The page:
Figure 3a
Figure 3b
Figure 3c

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After Surgery

Following surgery a good deal of physiotherapy will be needed.  You will need to protect the graft while it heals while also gaining motion in the knee and building up the strength of the muscles.  The natural healing and scarring from surgery can result in stiffness and limited motion in the knee if one does not actively work on motion.  Muscles about the knee get very weak as a result of injury and significant weakness results from surgery.  For proper function of the knee these muscles MUST be restored to normal function.  Following is an outline of our physio progamme.  Times are for guidelines only, some people may take longer to reach goals.

Day 1-14:  You will be in a  knee brace to limit the motion of the knee.  You must keep this on at all times.  You will need crutches to walk.  Hamstring exercises and limited quadriceps exercises will be started.

2-6 Weeks:  Brace is worn for at least 4 weeks.  Can begin removing brace for physio.  Once quadriceps strength is good weight bearing can be increased reducing reliance on crutches (quads MUST be strong enough).  Exercises are increased, stationary bicycle riding can begin.  Only "closed chain" quad exercises are allowed (with pressure on the foot, such as stationary bicycle: check with your physio before doing ANY exercises unless you are specifically told to do them)

6-12 Weeks:   Range of motion should be nearly the same as before surgery.  Functional strengthening can begin.  Normal bicycle can be used.  Depending on muscle strength and proprioception (co-ordination) jogging can begin on flats (NO hills).  Can begin swimming (NO breast stroke kicking motion)

12 Weeks- 5 Months:  Begin agility work, low impact aerobics.  Can progress to flippers in swimming.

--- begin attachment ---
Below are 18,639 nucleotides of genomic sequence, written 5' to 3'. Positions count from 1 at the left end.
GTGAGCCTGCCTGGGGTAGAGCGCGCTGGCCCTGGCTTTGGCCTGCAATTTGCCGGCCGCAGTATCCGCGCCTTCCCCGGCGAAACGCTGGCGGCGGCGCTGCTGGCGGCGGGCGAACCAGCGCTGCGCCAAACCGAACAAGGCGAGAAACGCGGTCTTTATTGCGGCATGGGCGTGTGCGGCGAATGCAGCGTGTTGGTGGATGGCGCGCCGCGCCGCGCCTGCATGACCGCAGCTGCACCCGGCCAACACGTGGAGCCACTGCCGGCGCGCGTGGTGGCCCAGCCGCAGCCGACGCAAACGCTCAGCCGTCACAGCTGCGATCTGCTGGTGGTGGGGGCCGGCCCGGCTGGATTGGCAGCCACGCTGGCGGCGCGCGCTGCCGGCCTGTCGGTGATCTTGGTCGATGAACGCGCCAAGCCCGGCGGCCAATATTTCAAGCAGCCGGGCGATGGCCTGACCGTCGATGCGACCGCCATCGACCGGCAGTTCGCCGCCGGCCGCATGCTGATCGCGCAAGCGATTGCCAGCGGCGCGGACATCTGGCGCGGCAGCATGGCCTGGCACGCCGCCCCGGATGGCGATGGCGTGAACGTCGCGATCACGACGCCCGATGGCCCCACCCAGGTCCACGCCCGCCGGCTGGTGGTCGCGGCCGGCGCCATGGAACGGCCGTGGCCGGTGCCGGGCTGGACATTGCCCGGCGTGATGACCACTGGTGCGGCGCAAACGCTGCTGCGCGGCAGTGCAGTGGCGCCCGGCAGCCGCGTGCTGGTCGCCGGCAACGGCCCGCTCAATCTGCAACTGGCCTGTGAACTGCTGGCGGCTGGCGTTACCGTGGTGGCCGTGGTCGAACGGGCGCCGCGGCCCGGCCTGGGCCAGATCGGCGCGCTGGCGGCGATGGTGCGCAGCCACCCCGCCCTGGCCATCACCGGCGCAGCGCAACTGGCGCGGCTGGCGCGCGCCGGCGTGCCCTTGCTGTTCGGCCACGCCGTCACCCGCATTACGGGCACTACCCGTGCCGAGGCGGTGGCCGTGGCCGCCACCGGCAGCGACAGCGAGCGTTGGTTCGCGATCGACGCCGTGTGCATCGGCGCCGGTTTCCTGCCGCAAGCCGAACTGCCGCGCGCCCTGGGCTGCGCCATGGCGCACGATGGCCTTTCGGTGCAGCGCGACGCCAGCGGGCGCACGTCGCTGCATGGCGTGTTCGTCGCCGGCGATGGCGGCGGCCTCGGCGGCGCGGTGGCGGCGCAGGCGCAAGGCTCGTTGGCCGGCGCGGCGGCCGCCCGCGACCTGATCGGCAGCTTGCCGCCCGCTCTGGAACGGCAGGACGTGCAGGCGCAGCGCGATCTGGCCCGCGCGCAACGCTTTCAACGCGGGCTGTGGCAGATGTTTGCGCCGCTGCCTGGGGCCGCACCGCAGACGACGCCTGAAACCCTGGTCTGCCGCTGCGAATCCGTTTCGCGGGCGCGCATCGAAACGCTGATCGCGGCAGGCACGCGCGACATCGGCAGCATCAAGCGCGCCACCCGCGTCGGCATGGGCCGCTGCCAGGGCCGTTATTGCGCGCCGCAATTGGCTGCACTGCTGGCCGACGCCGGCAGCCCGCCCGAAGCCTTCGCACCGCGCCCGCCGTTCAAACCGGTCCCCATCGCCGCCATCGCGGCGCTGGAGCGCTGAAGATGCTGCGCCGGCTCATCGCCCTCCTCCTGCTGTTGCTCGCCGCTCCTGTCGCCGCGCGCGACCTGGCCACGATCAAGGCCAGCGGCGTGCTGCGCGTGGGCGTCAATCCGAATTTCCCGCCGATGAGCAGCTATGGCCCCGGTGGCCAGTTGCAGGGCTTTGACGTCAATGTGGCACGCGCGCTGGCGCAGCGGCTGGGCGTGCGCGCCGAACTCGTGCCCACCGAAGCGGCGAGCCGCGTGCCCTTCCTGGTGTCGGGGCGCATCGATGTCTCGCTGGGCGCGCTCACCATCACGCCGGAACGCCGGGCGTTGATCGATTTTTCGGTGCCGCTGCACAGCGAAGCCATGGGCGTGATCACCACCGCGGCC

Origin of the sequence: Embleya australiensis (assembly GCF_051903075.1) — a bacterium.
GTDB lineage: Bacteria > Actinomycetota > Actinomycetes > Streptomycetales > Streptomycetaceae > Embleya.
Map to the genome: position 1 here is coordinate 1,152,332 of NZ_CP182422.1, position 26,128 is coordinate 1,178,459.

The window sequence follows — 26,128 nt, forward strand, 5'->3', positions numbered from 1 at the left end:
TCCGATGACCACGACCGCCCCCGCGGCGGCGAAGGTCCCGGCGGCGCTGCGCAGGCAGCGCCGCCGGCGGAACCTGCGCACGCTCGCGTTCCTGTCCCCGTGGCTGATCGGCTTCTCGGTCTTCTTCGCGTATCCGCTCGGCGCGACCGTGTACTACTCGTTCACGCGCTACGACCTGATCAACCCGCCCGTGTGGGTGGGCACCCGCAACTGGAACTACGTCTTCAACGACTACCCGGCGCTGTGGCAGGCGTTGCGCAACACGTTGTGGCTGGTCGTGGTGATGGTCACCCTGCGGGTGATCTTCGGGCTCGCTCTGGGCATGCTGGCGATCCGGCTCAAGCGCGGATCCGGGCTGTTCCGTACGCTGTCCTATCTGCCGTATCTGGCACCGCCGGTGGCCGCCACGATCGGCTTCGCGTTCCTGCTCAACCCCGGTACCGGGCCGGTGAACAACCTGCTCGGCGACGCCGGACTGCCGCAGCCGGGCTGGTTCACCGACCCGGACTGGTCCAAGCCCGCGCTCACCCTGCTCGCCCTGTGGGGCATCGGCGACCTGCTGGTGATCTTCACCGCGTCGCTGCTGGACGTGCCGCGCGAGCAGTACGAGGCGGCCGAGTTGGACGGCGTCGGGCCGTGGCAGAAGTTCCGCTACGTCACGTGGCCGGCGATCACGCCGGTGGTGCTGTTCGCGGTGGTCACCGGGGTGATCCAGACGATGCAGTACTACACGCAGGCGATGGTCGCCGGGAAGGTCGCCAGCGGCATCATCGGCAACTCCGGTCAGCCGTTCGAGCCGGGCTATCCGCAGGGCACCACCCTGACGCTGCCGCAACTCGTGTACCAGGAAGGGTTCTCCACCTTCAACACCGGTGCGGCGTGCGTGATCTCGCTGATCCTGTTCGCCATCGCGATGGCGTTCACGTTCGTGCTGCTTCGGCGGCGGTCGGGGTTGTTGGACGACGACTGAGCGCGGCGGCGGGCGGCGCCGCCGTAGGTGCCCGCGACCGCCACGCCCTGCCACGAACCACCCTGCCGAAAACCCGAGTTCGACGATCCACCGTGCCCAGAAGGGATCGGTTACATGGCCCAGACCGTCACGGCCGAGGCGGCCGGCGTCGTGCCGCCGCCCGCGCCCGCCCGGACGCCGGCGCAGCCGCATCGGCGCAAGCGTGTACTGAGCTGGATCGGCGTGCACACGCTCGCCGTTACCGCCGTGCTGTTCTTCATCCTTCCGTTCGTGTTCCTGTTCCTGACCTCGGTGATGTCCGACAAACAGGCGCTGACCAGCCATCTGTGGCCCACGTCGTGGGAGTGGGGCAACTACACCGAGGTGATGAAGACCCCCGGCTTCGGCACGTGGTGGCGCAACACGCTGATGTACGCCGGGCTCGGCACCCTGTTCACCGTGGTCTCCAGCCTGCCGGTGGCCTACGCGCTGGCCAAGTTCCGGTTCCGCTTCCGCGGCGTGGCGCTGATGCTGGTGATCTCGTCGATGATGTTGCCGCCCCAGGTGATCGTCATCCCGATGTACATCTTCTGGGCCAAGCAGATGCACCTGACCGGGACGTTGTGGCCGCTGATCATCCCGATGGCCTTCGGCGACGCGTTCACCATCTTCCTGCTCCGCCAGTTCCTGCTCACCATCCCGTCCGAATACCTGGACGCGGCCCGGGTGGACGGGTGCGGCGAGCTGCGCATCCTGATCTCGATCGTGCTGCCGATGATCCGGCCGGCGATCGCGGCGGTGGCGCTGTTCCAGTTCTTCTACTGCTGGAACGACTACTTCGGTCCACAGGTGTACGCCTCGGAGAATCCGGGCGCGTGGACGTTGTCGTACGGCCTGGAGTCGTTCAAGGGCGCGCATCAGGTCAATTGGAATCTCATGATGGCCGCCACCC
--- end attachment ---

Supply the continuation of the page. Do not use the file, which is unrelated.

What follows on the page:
5-9 Months:  Begin "open chain" quad exercise (Open chain means without putting pressure down through the foot, such as on a leg extension machine).  Begin sport specific skills and training.  Only return to sport when strength, range of motion and co-ordination are nearly full.  May need to modify sport (i.e.. decrease release strength on ski bindings, train for football in running shoes or short spikes).

The goal of surgery is to restore your level of athleticism.  Most first grade players return to the same level of competition after ACL reconstruction- provided they are properly rehabilitated!

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Complications

ACL reconstruction is an excellent procedure for restoring stability of the knee and allowing a return to sports and normal activities.  We would expect 85-95% of patients to be significantly improved, which is an extremely good result.  A small percentage of people are not improved or continue to have problems.  With any surgery it is always possible to be made worse, however this is very rare.  Click here for a full list of possible complications from ACL reconstruction and surgery in general.

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  Surgery for Anterior Cruciate Ligament (ACL) Injuries